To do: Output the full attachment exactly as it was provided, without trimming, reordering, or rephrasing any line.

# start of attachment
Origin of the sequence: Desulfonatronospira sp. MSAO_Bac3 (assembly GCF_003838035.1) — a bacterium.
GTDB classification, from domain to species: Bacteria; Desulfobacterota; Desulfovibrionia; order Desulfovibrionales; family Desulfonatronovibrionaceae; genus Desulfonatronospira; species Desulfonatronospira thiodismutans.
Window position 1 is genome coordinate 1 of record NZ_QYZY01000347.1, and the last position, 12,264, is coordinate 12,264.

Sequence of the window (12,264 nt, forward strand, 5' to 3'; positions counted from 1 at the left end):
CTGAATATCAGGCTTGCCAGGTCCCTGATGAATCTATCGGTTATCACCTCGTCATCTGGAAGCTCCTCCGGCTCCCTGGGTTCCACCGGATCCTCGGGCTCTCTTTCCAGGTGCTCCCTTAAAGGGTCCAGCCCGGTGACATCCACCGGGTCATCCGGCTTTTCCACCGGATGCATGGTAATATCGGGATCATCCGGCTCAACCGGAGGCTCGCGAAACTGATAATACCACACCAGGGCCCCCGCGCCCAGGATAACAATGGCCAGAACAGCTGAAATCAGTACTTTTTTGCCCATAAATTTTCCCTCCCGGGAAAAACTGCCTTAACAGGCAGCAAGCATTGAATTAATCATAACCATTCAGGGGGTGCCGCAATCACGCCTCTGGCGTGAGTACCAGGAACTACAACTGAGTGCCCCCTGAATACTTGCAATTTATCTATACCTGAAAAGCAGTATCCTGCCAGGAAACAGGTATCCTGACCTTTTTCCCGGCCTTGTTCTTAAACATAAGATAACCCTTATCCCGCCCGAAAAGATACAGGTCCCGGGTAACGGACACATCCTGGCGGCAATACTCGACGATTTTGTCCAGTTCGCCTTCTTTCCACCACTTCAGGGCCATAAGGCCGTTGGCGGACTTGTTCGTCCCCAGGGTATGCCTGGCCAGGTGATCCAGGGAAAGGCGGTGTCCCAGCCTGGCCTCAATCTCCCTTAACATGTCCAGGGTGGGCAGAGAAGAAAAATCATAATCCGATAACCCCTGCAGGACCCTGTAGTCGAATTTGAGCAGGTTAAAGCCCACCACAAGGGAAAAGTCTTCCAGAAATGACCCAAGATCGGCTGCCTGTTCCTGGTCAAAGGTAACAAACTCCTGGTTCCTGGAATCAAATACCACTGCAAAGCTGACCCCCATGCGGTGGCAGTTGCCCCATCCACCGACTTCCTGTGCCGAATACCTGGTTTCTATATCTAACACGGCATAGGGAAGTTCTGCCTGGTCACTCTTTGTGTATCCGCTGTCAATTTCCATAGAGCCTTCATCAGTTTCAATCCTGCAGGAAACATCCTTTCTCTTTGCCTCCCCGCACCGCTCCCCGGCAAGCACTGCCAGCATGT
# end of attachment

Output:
Origin of the sequence: Desulfonatronospira sp. MSAO_Bac3 (assembly GCF_003838035.1) — a bacterium.
GTDB classification, from domain to species: Bacteria; Desulfobacterota; Desulfovibrionia; order Desulfovibrionales; family Desulfonatronovibrionaceae; genus Desulfonatronospira; species Desulfonatronospira thiodismutans.
Window position 1 is genome coordinate 1 of record NZ_QYZY01000347.1, and the last position, 12,264, is coordinate 12,264.

Sequence of the window (12,264 nt, forward strand, 5' to 3'; positions counted from 1 at the left end):
CTGAATATCAGGCTTGCCAGGTCCCTGATGAATCTATCGGTTATCACCTCGTCATCTGGAAGCTCCTCCGGCTCCCTGGGTTCCACCGGATCCTCGGGCTCTCTTTCCAGGTGCTCCCTTAAAGGGTCCAGCCCGGTGACATCCACCGGGTCATCCGGCTTTTCCACCGGATGCATGGTAATATCGGGATCATCCGGCTCAACCGGAGGCTCGCGAAACTGATAATACCACACCAGGGCCCCCGCGCCCAGGATAACAATGGCCAGAACAGCTGAAATCAGTACTTTTTTGCCCATAAATTTTCCCTCCCGGGAAAAACTGCCTTAACAGGCAGCAAGCATTGAATTAATCATAACCATTCAGGGGGTGCCGCAATCACGCCTCTGGCGTGAGTACCAGGAACTACAACTGAGTGCCCCCTGAATACTTGCAATTTATCTATACCTGAAAAGCAGTATCCTGCCAGGAAACAGGTATCCTGACCTTTTTCCCGGCCTTGTTCTTAAACATAAGATAACCCTTATCCCGCCCGAAAAGATACAGGTCCCGGGTAACGGACACATCCTGGCGGCAATACTCGACGATTTTGTCCAGTTCGCCTTCTTTCCACCACTTCAGGGCCATAAGGCCGTTGGCGGACTTGTTCGTCCCCAGGGTATGCCTGGCCAGGTGATCCAGGGAAAGGCGGTGTCCCAGCCTGGCCTCAATCTCCCTTAACATGTCCAGGGTGGGCAGAGAAGAAAAATCATAATCCGATAACCCCTGCAGGACCCTGTAGTCGAATTTGAGCAGGTTAAAGCCCACCACAAGGGAAAAGTCTTCCAGAAATGACCCAAGATCGGCTGCCTGTTCCTGGTCAAAGGTAACAAACTCCTGGTTCCTGGAATCAAATACCACTGCAAAGCTGACCCCCATGCGGTGGCAGTTGCCCCATCCACCGACTTCCTGTGCCGAATACCTGGTTTCTATATCTAACACGGCATAGGGAAGTTCTGCCTGGTCACTCTTTGTGTATCCGCTGTCAATTTCCATAGAGCCTTCATCAGTTTCAATCCTGCAGGAAACATCCTTTCTCTTTGCCTCCCCGCACCGCTCCCCGGCAAGCACTGCCAGCATGT